Cholecystokinin (CCK)

Which hormone stimulates gall bladder contraction, slows gastric emptying, and inhibits appetite?

Cholecystokinin (CCK)

Which hormone is secreted by S cells of the duodenum mucosa?


Which hormone stimulates pancreatic secretion of bicarbonate and has some effect on GI motility?


Which hormone is secreted by mucosa of the upper small intestine?

Gastric inhibitory peptide (GIP)

Which hormone stimulates insulin secretion and decreases stomach motility?


Which hormone is secreted by the stomach and upper duodenum during fasting?


Which hormone increases GI motility and growling stomach?


Peristalsis is?

A contractile ring that progresses along tube propelling contents

Peristalsis is generally stimulated by?

Distention but also by parasympathetic and irritation to the epithelium

Peristalsis requires?

The Myenteric plexus

peristalsis always moves?

Toward the anus

What causes a churning effect?

Peristalsis towards a closed sphincter

What creates a chopping or shearing effect?

Local intermittent constrictive contractions

Arterial supply to the caudal stomach is from?

Celiac arterySuperior mesenteric arteryInferior mesenteric artery

The portal system drains from?

The gut, spleen, and pancreas to the liver through the sinusoids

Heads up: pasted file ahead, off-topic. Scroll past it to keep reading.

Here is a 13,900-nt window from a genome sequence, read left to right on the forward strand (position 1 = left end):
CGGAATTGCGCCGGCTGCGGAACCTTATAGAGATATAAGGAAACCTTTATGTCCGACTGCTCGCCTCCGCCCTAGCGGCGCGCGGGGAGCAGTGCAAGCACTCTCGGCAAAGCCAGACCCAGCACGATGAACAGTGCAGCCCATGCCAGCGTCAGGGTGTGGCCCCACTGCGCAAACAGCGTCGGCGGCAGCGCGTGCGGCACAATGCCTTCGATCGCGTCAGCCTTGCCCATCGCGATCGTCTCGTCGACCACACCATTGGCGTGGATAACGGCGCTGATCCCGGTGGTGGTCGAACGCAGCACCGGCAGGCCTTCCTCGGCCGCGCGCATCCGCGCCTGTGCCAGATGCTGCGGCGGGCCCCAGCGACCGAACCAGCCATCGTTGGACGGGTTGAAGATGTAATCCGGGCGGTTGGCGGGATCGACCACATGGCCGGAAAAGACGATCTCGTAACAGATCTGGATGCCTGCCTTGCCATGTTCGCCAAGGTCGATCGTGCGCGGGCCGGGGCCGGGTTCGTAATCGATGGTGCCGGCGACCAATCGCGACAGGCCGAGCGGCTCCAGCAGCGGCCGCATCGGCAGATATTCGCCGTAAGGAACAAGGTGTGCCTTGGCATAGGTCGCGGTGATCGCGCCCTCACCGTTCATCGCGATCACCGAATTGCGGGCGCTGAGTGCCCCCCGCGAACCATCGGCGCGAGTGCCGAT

Where does the portal system eventually drain into?

IVC via hepatic veins

Which cells remove any bacteria or particulate materials that may have gotten into the blood?

Reticuloendothelial cells within the liver

In the portal system, fats are absorbed where?

Into the lymph which bypasses the liver and goes into the thoracic duct

Villi contains what?

EpitheliumArteries, veins, and capillariesCentral lacteal (lymph)

As motility and absorption increase, what happens to blood flow?

Blood flow in the micro circulation of the villus also increases

What are chemical factors that regulate blood flow?

Vasodilators - CCK, vasoactive intestinal peptide, Gastrin, secretin, kininOxygen lackAdenosine

How does parasympathetic vasodilation regulate blood flow?

Indirectly increases blood flow by stimulating glandular activity which then increases blood flow by autoregulation

How does sympathetic stimulation regulate blood flow?

Causes vasoconstriction -during intense exercise or in circulatory shock

The muscles of mastication are innervated by?


What are the muscles of mastication?

Temporalis, masseter, medial and lateral pterygoid

How does the chewing reflex work

Bolus causes pressure Relaxes muscles to open jawPressure is releasedStretch of muscleTriggers contractionRepeat

What are the three stages of deglutition or swallowing?

Voluntary stage, pharyngeal stage, esophageal stage

What happens during the voluntary stage of swallowing?

Tongue pushes food against palate and squeezes food toward oropharynx

What muscles propel food by peristalsis into the esophagus?

Pharyngeal constrictor muscles

Innervation for swallowing comes from?

CN V and IX Swallowing center in brain stemEfferents: mostly via CN X